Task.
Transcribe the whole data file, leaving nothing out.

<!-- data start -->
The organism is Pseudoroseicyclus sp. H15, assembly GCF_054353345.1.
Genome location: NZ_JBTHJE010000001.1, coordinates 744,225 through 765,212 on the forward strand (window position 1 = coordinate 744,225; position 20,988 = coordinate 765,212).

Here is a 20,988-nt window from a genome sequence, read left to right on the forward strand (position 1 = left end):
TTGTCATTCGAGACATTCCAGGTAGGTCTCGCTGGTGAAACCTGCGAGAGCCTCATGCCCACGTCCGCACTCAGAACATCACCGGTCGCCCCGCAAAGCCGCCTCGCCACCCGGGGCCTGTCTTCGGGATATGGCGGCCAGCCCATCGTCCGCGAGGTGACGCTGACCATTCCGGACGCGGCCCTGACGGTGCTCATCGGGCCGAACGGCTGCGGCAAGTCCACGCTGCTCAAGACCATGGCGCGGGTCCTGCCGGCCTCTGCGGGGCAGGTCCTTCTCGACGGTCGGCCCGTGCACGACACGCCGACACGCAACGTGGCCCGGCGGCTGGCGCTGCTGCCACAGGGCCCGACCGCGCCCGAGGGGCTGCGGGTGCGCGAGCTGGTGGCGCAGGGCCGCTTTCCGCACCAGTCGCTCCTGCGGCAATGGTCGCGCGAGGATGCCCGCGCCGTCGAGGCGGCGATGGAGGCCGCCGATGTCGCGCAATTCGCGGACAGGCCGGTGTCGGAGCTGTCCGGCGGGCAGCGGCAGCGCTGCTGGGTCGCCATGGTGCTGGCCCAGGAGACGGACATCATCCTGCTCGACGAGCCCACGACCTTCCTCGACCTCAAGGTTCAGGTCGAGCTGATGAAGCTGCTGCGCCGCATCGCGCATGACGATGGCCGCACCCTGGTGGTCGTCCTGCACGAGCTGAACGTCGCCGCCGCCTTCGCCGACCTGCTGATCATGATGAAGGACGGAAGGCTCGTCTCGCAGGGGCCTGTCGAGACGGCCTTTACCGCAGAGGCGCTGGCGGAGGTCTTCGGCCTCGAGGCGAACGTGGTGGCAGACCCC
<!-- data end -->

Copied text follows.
The organism is Pseudoroseicyclus sp. H15, assembly GCF_054353345.1.
Genome location: NZ_JBTHJE010000001.1, coordinates 744,225 through 765,212 on the forward strand (window position 1 = coordinate 744,225; position 20,988 = coordinate 765,212).

Here is a 20,988-nt window from a genome sequence, read left to right on the forward strand (position 1 = left end):
TTGTCATTCGAGACATTCCAGGTAGGTCTCGCTGGTGAAACCTGCGAGAGCCTCATGCCCACGTCCGCACTCAGAACATCACCGGTCGCCCCGCAAAGCCGCCTCGCCACCCGGGGCCTGTCTTCGGGATATGGCGGCCAGCCCATCGTCCGCGAGGTGACGCTGACCATTCCGGACGCGGCCCTGACGGTGCTCATCGGGCCGAACGGCTGCGGCAAGTCCACGCTGCTCAAGACCATGGCGCGGGTCCTGCCGGCCTCTGCGGGGCAGGTCCTTCTCGACGGTCGGCCCGTGCACGACACGCCGACACGCAACGTGGCCCGGCGGCTGGCGCTGCTGCCACAGGGCCCGACCGCGCCCGAGGGGCTGCGGGTGCGCGAGCTGGTGGCGCAGGGCCGCTTTCCGCACCAGTCGCTCCTGCGGCAATGGTCGCGCGAGGATGCCCGCGCCGTCGAGGCGGCGATGGAGGCCGCCGATGTCGCGCAATTCGCGGACAGGCCGGTGTCGGAGCTGTCCGGCGGGCAGCGGCAGCGCTGCTGGGTCGCCATGGTGCTGGCCCAGGAGACGGACATCATCCTGCTCGACGAGCCCACGACCTTCCTCGACCTCAAGGTTCAGGTCGAGCTGATGAAGCTGCTGCGCCGCATCGCGCATGACGATGGCCGCACCCTGGTGGTCGTCCTGCACGAGCTGAACGTCGCCGCCGCCTTCGCCGACCTGCTGATCATGATGAAGGACGGAAGGCTCGTCTCGCAGGGGCCTGTCGAGACGGCCTTTACCGCAGAGGCGCTGGCGGAGGTCTTCGGCCTCGAGGCGAACGTGGTGGCAGACCCC